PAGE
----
Writings and observations

Splitsville

Just fascinating the way the Senate delegations of all three Northwest states split on Bailout Mock II: Not just one one delegation split by party – Oregon – but also the usually like-minded Democrats in Washington and Republicans in Idaho.

The political headline here probably belongs to Oregon’s Gordon Smith, the Republican in the delegation, who voted in favor of the bailout. (Democrat Ron Wyden was opposed.) If the conventional wisdom about public attitudes toward the bailout is anywhere near right, he may wind up paying a price in a re-election contest that has absolutely no room for error. (Your take about whether this is a profile in courage or an exercise in foolishness may depend on how you view Smith and the bailout.)

Certainly his Democratic opponent, Jeff Merkley, was quick to pounce: “I commend Ron Wyden for standing up for taxpayers and doing what is necessary to restore accountability on Wall Street. The easy thing to do would have been to vote yes on this bill. I have dedicated much of my life to advocating for consumers and I believe it is just wrong to spend $700 billion of taxpayer money to bailout the very Wall Street financiers who created this crisis. This bill will allow those same executives to walk away with golden parachutes, while doing nothing to end the abuses of oversight that caused this mess or help working families who need their own economic rescue. This proposal is badly flawed and adding a number of important unrelated items, no matter how worthy, does not fix the problems with this bailout.”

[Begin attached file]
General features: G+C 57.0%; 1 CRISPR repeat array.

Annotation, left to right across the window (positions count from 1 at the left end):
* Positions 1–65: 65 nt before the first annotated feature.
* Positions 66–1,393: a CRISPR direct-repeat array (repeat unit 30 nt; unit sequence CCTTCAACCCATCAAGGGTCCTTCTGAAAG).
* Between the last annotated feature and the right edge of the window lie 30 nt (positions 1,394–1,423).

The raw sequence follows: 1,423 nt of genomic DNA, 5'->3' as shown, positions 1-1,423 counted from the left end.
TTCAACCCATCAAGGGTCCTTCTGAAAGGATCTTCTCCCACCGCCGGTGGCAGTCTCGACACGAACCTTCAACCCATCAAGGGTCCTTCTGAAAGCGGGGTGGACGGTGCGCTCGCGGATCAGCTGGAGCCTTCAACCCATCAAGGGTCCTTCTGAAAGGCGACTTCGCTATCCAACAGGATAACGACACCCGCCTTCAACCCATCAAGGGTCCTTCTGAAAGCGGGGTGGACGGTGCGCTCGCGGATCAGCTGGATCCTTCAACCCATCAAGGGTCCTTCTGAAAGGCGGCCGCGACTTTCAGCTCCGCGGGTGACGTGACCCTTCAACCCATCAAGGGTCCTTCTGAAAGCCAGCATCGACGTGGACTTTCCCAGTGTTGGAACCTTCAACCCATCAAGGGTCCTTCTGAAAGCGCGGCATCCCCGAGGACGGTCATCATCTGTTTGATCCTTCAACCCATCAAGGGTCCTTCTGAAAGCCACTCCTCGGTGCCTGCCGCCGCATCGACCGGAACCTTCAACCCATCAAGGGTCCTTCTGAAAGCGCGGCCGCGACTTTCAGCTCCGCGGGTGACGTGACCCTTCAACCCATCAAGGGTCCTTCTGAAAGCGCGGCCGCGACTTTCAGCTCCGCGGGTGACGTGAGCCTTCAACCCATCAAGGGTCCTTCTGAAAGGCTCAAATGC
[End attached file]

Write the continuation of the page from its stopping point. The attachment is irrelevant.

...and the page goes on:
Might this be the vote that costs Smith his seat? Could be.

But maybe more interesting was with split within parties.

In Washington, where both senators are Democrats, Patty Murray (who is in Democratic leadership) voted in favor (it is “an attempt to keep an already bad situation from getting worse”), and Maria Cantwell was opposed (it would amount to “turning the keys of the U.S. Treasury over to the private sector”). On key items, Murray and Cantwell usually vote closely together.

And in Idaho, Republican Senators Larry Craig and Mike Crapo usually vote a lot alike, but not this time. Craig was for: “I am convinced this investment, which the Treasury should be able to recoup, will bring the stability to the financial markets that Idaho and the nation need.” Crapo (who serves on the Senate Banking Committee) voted no, saying taxpayers needed more protection.

What a partisan issue . . .

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